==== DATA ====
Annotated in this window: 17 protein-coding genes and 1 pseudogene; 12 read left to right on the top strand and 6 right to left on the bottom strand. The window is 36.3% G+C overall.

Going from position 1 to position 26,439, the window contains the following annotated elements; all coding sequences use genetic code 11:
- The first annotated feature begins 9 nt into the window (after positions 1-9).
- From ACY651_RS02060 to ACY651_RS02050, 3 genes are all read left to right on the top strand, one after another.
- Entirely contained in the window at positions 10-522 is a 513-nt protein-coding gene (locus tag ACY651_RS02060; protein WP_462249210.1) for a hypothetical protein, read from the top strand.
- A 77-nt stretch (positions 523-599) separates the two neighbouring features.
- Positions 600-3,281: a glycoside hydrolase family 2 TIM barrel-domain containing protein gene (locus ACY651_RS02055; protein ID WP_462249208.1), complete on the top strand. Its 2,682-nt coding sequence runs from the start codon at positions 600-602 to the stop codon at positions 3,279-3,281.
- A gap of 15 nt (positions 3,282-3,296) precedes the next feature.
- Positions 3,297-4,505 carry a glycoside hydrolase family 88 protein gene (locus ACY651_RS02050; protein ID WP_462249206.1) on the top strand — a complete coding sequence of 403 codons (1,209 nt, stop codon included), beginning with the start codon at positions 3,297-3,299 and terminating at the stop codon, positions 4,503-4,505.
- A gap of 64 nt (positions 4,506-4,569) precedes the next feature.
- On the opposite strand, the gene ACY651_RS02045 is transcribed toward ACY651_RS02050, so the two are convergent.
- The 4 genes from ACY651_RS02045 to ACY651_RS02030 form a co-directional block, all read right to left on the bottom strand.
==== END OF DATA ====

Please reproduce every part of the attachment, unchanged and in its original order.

Annotated in this window: 17 protein-coding genes and 1 pseudogene; 12 read left to right on the top strand and 6 right to left on the bottom strand. The window is 36.3% G+C overall.

Going from position 1 to position 26,439, the window contains the following annotated elements; all coding sequences use genetic code 11:
- The first annotated feature begins 9 nt into the window (after positions 1-9).
- From ACY651_RS02060 to ACY651_RS02050, 3 genes are all read left to right on the top strand, one after another.
- Entirely contained in the window at positions 10-522 is a 513-nt protein-coding gene (locus tag ACY651_RS02060; protein WP_462249210.1) for a hypothetical protein, read from the top strand.
- A 77-nt stretch (positions 523-599) separates the two neighbouring features.
- Positions 600-3,281: a glycoside hydrolase family 2 TIM barrel-domain containing protein gene (locus ACY651_RS02055; protein ID WP_462249208.1), complete on the top strand. Its 2,682-nt coding sequence runs from the start codon at positions 600-602 to the stop codon at positions 3,279-3,281.
- A gap of 15 nt (positions 3,282-3,296) precedes the next feature.
- Positions 3,297-4,505 carry a glycoside hydrolase family 88 protein gene (locus ACY651_RS02050; protein ID WP_462249206.1) on the top strand — a complete coding sequence of 403 codons (1,209 nt, stop codon included), beginning with the start codon at positions 3,297-3,299 and terminating at the stop codon, positions 4,503-4,505.
- A gap of 64 nt (positions 4,506-4,569) precedes the next feature.
- On the opposite strand, the gene ACY651_RS02045 is transcribed toward ACY651_RS02050, so the two are convergent.
- The 4 genes from ACY651_RS02045 to ACY651_RS02030 form a co-directional block, all read right to left on the bottom strand.